So tempting to just throw some extra funds we had at the end of the month on it, but I also know that we have another round of airline tickets needing to be purchased, possibly this week, so I'm just going to do the same as February and know that our rewards, sales and military travel payments will likely have this paid back this month!!
Looking forward to the debt payoff happy dance! Yes, I considered this a debt, even if it was to ourselves. 😀
I've been watching a couple that's on YouTube work on getting out of a lot of debt. They were behind on their mortgage and didn't know until people started commenting that they needed to get current first!! When you are behind on payments that IS a debt and one that can get bad very fast, potentially losing a home or a car.
They have been gazelle intense on selling lots of things and their house is on the market to sell. They are finding cash in their home, including redeeming Ibotta rewards and credit card rewards for cash and gift cards, things that just weren't on their radar.
They are creating budgets, using cash envelopes, stopping monthly subscriptions and eating out. They shopped at Aldi for the first time. The skipped buying each other Valentine's gifts this year. They are rocking it!! And it's very inspiring. If you are in major debt, or looking to figure out what to do, find those that are making it work and follow their example for inspiration. There are lots of people who live debt free, and are climbing out of debt.
Yes, it's overwhelming to be in debt, but it's freedom to make the changes and strive to live a debt free life! Now go find yourself someone to inspire you if you have lost your way.
We are paying ourselves back for money we put down on our daughter's car in May 2019. I am putting all sources of extra funds towards that goal. Here's what I found in January:
US Bank $13.00
Chase Rewards $3.82
Amex Rewards $67.30
Utility Rebates (2) $59.91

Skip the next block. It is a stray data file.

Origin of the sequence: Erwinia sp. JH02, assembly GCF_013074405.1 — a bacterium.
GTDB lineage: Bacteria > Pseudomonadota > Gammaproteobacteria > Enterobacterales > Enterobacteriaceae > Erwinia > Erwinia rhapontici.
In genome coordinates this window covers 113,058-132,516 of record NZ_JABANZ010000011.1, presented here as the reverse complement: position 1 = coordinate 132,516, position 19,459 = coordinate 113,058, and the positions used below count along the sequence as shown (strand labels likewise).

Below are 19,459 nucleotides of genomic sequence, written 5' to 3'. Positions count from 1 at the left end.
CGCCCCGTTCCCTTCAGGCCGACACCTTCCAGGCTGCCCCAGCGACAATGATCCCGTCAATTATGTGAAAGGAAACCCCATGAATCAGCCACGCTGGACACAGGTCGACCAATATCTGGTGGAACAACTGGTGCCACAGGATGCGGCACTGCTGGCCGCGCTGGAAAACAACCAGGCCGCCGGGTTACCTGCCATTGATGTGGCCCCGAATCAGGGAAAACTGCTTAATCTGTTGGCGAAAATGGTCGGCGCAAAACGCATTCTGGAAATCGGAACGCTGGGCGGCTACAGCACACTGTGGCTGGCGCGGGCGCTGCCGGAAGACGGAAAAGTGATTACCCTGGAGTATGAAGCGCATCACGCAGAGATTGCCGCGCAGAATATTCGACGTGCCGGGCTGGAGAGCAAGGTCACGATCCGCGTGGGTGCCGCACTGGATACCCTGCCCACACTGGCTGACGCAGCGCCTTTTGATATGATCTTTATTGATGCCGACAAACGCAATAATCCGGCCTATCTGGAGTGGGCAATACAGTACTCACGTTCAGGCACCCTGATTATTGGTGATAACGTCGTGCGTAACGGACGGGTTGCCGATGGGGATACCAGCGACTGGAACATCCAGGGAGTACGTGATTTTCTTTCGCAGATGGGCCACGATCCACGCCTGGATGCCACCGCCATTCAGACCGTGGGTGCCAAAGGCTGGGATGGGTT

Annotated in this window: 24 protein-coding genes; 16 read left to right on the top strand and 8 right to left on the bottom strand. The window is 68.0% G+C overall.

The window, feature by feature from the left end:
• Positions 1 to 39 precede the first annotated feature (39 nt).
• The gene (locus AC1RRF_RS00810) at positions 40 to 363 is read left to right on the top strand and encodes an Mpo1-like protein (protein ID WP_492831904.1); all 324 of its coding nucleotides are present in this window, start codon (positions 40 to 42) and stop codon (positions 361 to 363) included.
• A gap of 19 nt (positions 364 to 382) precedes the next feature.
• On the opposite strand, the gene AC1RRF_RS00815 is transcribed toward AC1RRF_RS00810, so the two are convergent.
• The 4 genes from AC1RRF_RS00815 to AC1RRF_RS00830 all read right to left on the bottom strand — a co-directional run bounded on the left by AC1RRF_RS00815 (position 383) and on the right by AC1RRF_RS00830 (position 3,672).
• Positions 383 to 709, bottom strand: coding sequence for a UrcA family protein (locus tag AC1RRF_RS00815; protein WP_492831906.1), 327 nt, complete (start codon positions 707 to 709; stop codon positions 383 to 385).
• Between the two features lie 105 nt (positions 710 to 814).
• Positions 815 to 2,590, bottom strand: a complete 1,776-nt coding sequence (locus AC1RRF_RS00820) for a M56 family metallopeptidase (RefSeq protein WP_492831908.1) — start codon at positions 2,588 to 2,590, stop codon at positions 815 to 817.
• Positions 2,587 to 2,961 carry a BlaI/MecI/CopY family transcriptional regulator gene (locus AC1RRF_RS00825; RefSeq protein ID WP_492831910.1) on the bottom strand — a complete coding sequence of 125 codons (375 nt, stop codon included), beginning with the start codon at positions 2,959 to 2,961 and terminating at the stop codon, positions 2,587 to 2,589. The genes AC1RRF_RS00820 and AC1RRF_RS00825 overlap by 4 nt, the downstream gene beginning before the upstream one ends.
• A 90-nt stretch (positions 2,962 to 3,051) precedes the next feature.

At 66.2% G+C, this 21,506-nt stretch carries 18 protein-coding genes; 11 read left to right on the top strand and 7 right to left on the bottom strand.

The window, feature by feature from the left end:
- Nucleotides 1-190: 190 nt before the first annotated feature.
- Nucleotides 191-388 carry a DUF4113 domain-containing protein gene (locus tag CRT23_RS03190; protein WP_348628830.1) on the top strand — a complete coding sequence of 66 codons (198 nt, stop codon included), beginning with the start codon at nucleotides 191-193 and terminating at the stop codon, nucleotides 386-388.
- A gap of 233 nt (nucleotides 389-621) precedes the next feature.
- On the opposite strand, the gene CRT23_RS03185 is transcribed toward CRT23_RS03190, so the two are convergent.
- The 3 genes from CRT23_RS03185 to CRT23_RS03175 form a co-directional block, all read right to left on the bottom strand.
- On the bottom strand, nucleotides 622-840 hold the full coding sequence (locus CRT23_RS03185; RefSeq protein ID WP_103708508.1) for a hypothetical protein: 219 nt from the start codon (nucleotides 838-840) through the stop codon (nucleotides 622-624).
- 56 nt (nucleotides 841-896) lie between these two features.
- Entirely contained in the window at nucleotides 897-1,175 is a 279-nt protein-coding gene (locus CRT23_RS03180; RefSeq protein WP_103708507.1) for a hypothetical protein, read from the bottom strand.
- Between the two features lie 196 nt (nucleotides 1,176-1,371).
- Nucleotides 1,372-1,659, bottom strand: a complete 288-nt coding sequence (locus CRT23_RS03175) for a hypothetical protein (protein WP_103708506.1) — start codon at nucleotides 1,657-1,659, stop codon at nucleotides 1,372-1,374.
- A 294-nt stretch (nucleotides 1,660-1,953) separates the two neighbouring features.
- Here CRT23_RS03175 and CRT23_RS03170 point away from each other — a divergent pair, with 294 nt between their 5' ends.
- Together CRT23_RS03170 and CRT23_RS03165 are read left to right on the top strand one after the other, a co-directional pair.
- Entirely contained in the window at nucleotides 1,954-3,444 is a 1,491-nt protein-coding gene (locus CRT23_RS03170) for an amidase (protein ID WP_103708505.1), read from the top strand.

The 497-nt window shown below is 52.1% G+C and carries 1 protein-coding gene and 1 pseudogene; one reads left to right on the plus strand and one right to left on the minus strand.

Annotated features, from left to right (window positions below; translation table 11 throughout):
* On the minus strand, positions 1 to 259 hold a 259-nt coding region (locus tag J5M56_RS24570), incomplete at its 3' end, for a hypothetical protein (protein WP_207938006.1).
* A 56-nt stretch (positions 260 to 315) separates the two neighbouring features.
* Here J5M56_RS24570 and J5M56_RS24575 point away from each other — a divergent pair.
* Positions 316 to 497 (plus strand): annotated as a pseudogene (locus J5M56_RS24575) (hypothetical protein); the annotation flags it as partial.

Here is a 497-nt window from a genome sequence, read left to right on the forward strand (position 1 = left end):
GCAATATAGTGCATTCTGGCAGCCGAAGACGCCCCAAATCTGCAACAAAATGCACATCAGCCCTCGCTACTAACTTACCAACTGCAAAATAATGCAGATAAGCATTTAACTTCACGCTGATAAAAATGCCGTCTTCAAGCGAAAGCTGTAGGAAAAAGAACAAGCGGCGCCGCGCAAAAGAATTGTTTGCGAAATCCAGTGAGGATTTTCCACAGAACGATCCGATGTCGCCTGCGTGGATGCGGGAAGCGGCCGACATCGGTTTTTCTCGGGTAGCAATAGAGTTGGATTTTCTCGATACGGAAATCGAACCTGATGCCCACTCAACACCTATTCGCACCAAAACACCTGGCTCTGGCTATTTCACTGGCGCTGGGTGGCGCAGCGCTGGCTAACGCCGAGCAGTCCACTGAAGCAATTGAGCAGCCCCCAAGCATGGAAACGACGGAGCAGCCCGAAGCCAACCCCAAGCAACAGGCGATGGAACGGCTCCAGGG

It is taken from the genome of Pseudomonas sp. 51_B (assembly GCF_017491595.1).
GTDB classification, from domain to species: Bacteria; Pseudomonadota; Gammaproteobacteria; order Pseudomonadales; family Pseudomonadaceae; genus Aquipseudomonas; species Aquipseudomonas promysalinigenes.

USAA Rewards $3.12
Pinecone Surveys $3
Ibotta Rewards $22.09
Swagbucks (Paypal) $25
Ebay Sale $5.37
Extra Funds $175
Prior Payback Balance: $875.75
New Payback Balance: $498.14
I have extra funds that I could just call this done, so it's likely I will just call it done pretty soon. The extra funds listed seem to be an extra payment I added in YNAB to no detriment to the budget...so I'm leaving it. We did a very good job of keeping to a pretty frugal budget this month!
I'll attempt to include a screenshot of myDecember 2009 post, but the run down I posted then was that we contributed $14,147 to retirement, our retirement accounts had increased by $33,219, and the value had exceed $100K for the first time.
We had paid over $10K on a home equity loan, with total debt decreasing by $17K. Not sure our total debt amount, but we may have had a loan on my van and home debt. If I had to guess $160K to $175K in debt.
I also reported paying our daughter's braces in cash along with a trip to Disney World. We were also getting ready for my husband to deploy to the Middle East for the second time.
Ten years later:
Husband is cosigner on a car loan for our daughter which had a balance of $4,959 at the end of December 2019. Otherwise we have zero debt.
We do not own a home and live on a military installation. We pay rent equal to our housing allowance. At this point we have rented since June of 2015.
We have $95,327 in cash (most of it invested in high interest rate CDs.) Part of that, $72,083.93, is cash towards our Big Savings Goal of $200,000.
We saved $21,627.56 in 2019 towards retirement. Our retirement accounts increased $172,287.30 in one year, with an ending balance of $660,822.27.
In 2019 both of our daughters were in college full time for the first time. Tuition bills were paid in full, with our oldest daughter taking out her first loan in the fall for $2,750. No parent loans thus far!
Our 2007 Honda vehicles are still paid off. While they have lots of miles they still run and look fantastic.
In ten years there has been significant progress in retirement and we have mostly stayed out of debt (just a little help for our daughter).
It's fun to look back and I look forward to another ten years of financial progress. It should make for an interesting story!